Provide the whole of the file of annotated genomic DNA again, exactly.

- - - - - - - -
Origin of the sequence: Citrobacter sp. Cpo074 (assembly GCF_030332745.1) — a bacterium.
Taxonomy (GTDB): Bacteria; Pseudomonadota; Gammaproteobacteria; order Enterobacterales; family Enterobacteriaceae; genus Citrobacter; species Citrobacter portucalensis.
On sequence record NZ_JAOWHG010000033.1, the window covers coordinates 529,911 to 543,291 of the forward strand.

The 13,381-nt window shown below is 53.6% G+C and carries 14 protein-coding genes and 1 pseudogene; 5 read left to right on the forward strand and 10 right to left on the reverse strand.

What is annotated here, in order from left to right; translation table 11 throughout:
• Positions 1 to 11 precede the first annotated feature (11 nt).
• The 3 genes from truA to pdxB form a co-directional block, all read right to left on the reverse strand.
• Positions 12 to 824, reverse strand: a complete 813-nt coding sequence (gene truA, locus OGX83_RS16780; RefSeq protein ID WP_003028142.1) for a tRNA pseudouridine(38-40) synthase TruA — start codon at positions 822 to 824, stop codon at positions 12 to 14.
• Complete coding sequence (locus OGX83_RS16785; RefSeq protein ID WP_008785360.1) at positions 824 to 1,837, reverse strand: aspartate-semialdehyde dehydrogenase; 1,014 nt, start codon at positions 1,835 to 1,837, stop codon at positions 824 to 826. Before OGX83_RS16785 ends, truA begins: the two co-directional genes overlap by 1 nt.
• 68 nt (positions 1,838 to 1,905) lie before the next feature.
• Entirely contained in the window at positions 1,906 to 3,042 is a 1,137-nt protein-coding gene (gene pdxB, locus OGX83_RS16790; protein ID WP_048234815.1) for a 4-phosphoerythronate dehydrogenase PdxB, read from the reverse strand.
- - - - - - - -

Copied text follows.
Origin of the sequence: Citrobacter sp. Cpo074 (assembly GCF_030332745.1) — a bacterium.
Taxonomy (GTDB): Bacteria; Pseudomonadota; Gammaproteobacteria; order Enterobacterales; family Enterobacteriaceae; genus Citrobacter; species Citrobacter portucalensis.
On sequence record NZ_JAOWHG010000033.1, the window covers coordinates 529,911 to 543,291 of the forward strand.

The 13,381-nt window shown below is 53.6% G+C and carries 14 protein-coding genes and 1 pseudogene; 5 read left to right on the forward strand and 10 right to left on the reverse strand.

What is annotated here, in order from left to right; translation table 11 throughout:
• Positions 1 to 11 precede the first annotated feature (11 nt).
• The 3 genes from truA to pdxB form a co-directional block, all read right to left on the reverse strand.
• Positions 12 to 824, reverse strand: a complete 813-nt coding sequence (gene truA, locus OGX83_RS16780; RefSeq protein ID WP_003028142.1) for a tRNA pseudouridine(38-40) synthase TruA — start codon at positions 822 to 824, stop codon at positions 12 to 14.
• Complete coding sequence (locus OGX83_RS16785; RefSeq protein ID WP_008785360.1) at positions 824 to 1,837, reverse strand: aspartate-semialdehyde dehydrogenase; 1,014 nt, start codon at positions 1,835 to 1,837, stop codon at positions 824 to 826. Before OGX83_RS16785 ends, truA begins: the two co-directional genes overlap by 1 nt.
• 68 nt (positions 1,838 to 1,905) lie before the next feature.
• Entirely contained in the window at positions 1,906 to 3,042 is a 1,137-nt protein-coding gene (gene pdxB, locus OGX83_RS16790; protein ID WP_048234815.1) for a 4-phosphoerythronate dehydrogenase PdxB, read from the reverse strand.